Here are the developers who shaped New York City the most in 2023

Developers built the city up despite rising interest rates, empty offices and a major multifamily policy loss.

From left: Domain Companies’ Matt Schwartz, Joseph Chetrit, Extell Development’ s Gary Barnett and Taconic Partners’ Charles Bendit and Paul Pariser (Photo-illustration by Kevin Rebong/The Real Deal; photos via Getty Images, Domain Companies, Taconic Partners)
From left: Domain Companies’ Matt Schwartz, Joseph Chetrit, Extell Development’ s Gary Barnett and Taconic Partners’ Charles Bendit and Paul Pariser (Photo-illustration by Kevin Rebong/The Real Deal; photos via Getty Images, Domain Companies, Taconic Partners)

Uncertainty reigns in real estate, but New York City developers are still reaching for the sky.

The city’s biggest builders have spent the past year shackled by rising interest rates, persistent supply-chain issues, a battered office market and a murky future for multifamily projects without the popular 421a tax break.

Despite all of this, developers came out of the year predicting gains in a down market and a cheery outlook for the city’s resilience as it continues to recover from the pandemic.

In the 12 months preceding May 1, the city’s 20 most active developers filed plans for 16.7 million square feet of new development — nearly a million more than in the previous year-long period.

To gain a clearer picture of which developers have the most skin in the game in the coming years, The Real Deal analyzed all new building filings submitted to the Department of Buildings between May 1, 2022, and May 1, 2023.

For the second year in a row, Moroccan émigré Joseph Chetrit’s eponymous firm topped the list, filing plans to develop just shy of 2 million square feet across three new projects. Its plans included the largest filing in the city: a 71-story mixed-use skyscraper with allotments for affordable housing on a Two Bridges development site that Chetrit Group bought from CIM Group and L+M Development Partners for $100 million in 2021. 

Also included in the firm’s count is 100 West 37th Street in the Garment District, where Chetrit filed plans for a 360,000-square-foot, 68-story tower.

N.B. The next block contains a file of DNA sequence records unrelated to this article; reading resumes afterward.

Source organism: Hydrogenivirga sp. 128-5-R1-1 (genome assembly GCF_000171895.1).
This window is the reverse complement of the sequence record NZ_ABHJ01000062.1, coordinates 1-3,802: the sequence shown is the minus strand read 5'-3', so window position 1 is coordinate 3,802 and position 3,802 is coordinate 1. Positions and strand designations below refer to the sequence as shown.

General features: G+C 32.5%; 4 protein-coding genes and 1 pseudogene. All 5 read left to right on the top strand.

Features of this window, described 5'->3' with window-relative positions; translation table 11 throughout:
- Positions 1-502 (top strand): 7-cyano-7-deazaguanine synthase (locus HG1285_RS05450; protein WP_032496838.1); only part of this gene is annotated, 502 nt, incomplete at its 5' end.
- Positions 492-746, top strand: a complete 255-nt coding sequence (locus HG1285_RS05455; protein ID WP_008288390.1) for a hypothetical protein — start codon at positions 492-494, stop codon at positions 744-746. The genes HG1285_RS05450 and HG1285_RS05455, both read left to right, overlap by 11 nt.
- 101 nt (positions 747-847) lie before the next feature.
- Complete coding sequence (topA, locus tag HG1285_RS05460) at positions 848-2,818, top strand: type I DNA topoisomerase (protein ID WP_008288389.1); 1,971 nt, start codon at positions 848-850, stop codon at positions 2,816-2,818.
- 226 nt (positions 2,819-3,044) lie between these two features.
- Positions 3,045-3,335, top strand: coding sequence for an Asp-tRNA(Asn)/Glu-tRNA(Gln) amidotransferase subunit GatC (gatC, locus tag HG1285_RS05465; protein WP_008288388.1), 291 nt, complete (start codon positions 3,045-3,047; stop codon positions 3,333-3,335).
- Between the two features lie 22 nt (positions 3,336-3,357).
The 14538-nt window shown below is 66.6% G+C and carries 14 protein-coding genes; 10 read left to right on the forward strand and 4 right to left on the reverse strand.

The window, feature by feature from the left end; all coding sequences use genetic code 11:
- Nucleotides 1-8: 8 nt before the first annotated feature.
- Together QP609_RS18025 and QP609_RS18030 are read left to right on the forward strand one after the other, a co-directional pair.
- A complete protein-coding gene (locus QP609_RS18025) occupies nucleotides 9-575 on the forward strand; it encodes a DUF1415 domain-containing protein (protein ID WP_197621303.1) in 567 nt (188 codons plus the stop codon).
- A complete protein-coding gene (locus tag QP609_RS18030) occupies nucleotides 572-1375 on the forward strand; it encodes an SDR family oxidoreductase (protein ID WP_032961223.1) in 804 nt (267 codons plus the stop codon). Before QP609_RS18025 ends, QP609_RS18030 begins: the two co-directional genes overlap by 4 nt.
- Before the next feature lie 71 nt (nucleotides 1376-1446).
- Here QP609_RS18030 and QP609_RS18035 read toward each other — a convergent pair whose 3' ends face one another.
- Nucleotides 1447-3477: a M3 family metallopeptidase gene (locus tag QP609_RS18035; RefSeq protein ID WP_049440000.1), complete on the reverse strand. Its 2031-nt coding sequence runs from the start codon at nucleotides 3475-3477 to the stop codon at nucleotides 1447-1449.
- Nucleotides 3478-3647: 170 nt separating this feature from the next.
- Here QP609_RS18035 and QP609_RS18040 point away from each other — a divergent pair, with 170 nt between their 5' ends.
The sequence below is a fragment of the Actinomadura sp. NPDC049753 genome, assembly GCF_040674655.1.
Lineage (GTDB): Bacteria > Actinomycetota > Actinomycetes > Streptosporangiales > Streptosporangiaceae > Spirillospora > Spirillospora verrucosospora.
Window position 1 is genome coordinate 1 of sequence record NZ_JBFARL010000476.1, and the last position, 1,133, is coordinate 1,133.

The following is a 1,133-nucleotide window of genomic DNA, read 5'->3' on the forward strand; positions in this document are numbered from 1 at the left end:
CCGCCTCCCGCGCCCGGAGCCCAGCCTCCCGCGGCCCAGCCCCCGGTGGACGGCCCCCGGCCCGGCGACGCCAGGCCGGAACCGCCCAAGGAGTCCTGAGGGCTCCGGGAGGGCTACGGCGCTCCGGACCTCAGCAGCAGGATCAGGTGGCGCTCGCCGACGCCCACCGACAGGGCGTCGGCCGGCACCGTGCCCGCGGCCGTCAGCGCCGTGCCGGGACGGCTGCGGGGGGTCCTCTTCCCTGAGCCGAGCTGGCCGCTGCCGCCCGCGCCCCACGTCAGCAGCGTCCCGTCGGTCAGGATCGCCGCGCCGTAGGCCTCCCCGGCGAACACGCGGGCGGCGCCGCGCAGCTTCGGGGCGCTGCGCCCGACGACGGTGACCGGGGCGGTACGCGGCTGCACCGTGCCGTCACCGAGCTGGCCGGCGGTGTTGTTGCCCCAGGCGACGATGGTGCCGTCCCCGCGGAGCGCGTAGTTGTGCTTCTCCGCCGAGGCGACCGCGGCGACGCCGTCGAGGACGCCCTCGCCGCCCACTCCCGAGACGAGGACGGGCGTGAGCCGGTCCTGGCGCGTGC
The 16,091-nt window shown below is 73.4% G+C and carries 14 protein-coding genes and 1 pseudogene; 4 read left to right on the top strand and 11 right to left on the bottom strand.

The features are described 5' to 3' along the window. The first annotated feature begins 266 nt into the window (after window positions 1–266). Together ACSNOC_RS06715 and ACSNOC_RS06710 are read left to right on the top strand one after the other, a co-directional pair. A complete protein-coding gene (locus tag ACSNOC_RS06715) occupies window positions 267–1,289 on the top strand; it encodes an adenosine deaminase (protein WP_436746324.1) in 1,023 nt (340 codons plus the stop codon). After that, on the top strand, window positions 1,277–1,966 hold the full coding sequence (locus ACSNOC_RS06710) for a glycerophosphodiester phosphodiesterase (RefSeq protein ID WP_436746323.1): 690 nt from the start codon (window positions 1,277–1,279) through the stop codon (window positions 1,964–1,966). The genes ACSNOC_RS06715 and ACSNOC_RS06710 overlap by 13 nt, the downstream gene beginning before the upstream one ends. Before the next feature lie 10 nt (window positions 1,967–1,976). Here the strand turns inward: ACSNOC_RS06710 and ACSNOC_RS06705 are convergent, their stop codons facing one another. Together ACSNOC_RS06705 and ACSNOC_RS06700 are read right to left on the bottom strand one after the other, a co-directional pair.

Gary Barnett’s Extell Development placed second, plotting out four new developments that combine for an estimated 1.5 million square feet. Extell’s major projects include 259 Clinton Street, a 421a-approved, 62-story tower just a block from Chetrit’s Two Bridges site. On the Upper East Side, Barnett’s firm filed more plans for a 30-story, 400,000-square-foot medical tower at 403 East 79th Street, also known as 1520 First Avenue.

Rounding out the top three was Domain Companies, which filed plans for nearly 1.3 million square feet across three multifamily projects. Those included a 500-unit complex at 2-33 50th Avenue in Long Island City and two Gowanus projects: a 360-unit, two-tower development at 420 Carroll Street and a 241-unit building at 545 Sackett Street.

Multifamily limbo

The end of 421a last summer created a host of challenges for developers. For those who managed to get foundations laid in time to qualify for the tax break, the 2026 construction deadline now looms large. Some worksites across the city could face supply-chain hiccups that could have a devastating effect.

“I think it’s at the point now where the deadline is getting a little bit close for comfort,” said Domain Companies co-founder Matt Schwartz.

Hopes fluttered and then faltered over Gov. Kathy Hochul’s housing plan, which sought to address some of these challenges but failed to garner enough support from state lawmakers. Entering summer without an immediate replacement for 421a in the cards, developers say they’re focusing on projects already in their portfolio rather than reaching for the horizon.